Now I write because I love telling stories, and I seem to have a knack for it. I don’t necessarily have a message I’m trying to get out, although I find it difficult to write a story without two elements: mystery and romance. I’m a bit of a romantic at heart, so most of my stories have at least something going on in the background. I think most of my books so far have at least one overarching theme: the battle of good versus evil. Usually have to have that when your basis for stories is a murder mystery.

FWI: You and I met at Realm Makers 2015, a conference for Christian Speculative Fiction. Why do you think Spec Fic is important in Christian circles or beyond?

LS: Speculative Fiction is important in not just Christian circles but the broader market (and I’m aimed for the general market, just in case there was any doubt) for a few simple reasons. They allow us to address issues that are affecting us now, but in a non-threatening, non-accusatory way. [Let’s say you have] Two books that discuss, say, human trafficking (which one of my hopefully upcoming releases is going to tackle). If you have one set in a contemporary setting, yes, it’s gritty, it’s nasty, and it’s very uncomfortable, especially if you have your eyes opened to the fact this type of thing is going on around you.

With spec fiction, while there can be just as much grittiness, and you can maybe take things farther because you’re in a different environment, the environment in and of itself means you have the chance to help remove your reader from some of the contemporary issues, but still get your message through. I think overall, spec fic’s advantage is the ability to address contemporary issues without necessarily pointing the finger at one group or another. […] The series also allows me to address issues about discrimination as superhumans are hated in some circles, and Darby has to learn how to deal with that.


FWI: Any particular books or authors who inspired you? Or just a few favorites?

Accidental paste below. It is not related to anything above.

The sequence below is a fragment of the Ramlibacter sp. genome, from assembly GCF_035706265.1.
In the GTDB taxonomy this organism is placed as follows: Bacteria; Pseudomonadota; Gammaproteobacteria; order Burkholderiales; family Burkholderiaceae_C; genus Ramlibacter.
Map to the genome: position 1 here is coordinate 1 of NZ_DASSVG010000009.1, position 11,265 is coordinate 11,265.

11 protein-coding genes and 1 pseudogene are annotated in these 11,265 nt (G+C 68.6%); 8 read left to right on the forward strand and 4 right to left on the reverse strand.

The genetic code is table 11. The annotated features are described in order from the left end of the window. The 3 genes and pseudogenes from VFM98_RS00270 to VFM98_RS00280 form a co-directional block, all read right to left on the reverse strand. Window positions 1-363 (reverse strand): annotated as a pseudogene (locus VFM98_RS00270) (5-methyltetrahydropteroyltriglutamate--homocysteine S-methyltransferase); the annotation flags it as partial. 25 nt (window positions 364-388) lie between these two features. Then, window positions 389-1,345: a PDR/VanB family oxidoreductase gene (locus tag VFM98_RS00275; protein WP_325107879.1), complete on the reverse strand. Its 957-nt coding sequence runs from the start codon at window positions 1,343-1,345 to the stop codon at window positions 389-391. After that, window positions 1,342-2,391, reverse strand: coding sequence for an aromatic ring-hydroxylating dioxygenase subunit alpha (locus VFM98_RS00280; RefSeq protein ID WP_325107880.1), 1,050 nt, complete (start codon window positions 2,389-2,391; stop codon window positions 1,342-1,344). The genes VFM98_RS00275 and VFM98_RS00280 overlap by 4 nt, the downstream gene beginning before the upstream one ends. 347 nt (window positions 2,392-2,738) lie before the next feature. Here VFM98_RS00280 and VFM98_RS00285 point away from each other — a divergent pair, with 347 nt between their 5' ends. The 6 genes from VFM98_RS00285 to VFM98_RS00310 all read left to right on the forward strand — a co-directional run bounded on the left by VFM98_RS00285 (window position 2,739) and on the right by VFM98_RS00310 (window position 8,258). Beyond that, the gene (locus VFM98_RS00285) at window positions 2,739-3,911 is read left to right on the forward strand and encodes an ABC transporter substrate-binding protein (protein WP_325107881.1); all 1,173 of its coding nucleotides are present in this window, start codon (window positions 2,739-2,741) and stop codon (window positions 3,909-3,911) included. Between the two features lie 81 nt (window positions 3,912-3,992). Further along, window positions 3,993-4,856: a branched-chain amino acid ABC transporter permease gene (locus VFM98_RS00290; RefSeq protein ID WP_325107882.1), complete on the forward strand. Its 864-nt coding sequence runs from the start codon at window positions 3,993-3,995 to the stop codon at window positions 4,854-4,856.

LS: Before I started writing Darby’s books, I read a lot of Kathy Reichs, Janet Evanovich, and J.D. Robb. I’d say all three of these women authors were heavy influences in the early days of this series as I was starting to work on the concept. J.D. Robb and Janet Evanovich are still mentioned to me occasionally by readers as them seeing the main characters of Eve and Stephanie in Darby. I don’t see Stephanie as much as I see Eve. Lately, I’ve also started getting compared to Harry Dresden by Jim Butcher, and occasionally Alex Hughes’ series Mindspace Investigations (both of which I only started reading AFTER I’d published the first two books in my series!) I am totally in love with Harry Dresden now, and have read every book in the series, and am working on reading them again. While I don’t want to necessarily change Darby’s style, I am definitely reading the Dresden Files again right now to pay attention to Butcher’s attention to description which has always been my weakest area.

FWI: What do you want your readers to get from Omission?

LS: Wow, that’s probably the hardest question I’ve been asked lately.

I think mostly I want them to be entertained. But the subplot between Darby and her partner, Mark Herman, is one that I think holds some power as well, as they’ve been fighting due to both of them lying by omission to the other (see what I did there?). Their overall story in this particular book deals with honesty between two people who should have trusted each other from the outset, and I think it’s a good reminder in our own lives. It definitely is for me.

Also, I hope anyone who reads Omission is left wanting a little more since I’m working on writing the next book already.


Omission is available on

If you want a taste of Liberty Speidel’s work, her first book in the series, Emergence, is FREE on the Kindle or Kindle app. Click here for that.

Thanks again to Liberty for stopping by. If you would like to have an author interview or have a book you’d like me to review here, click the Contact page up top and email me.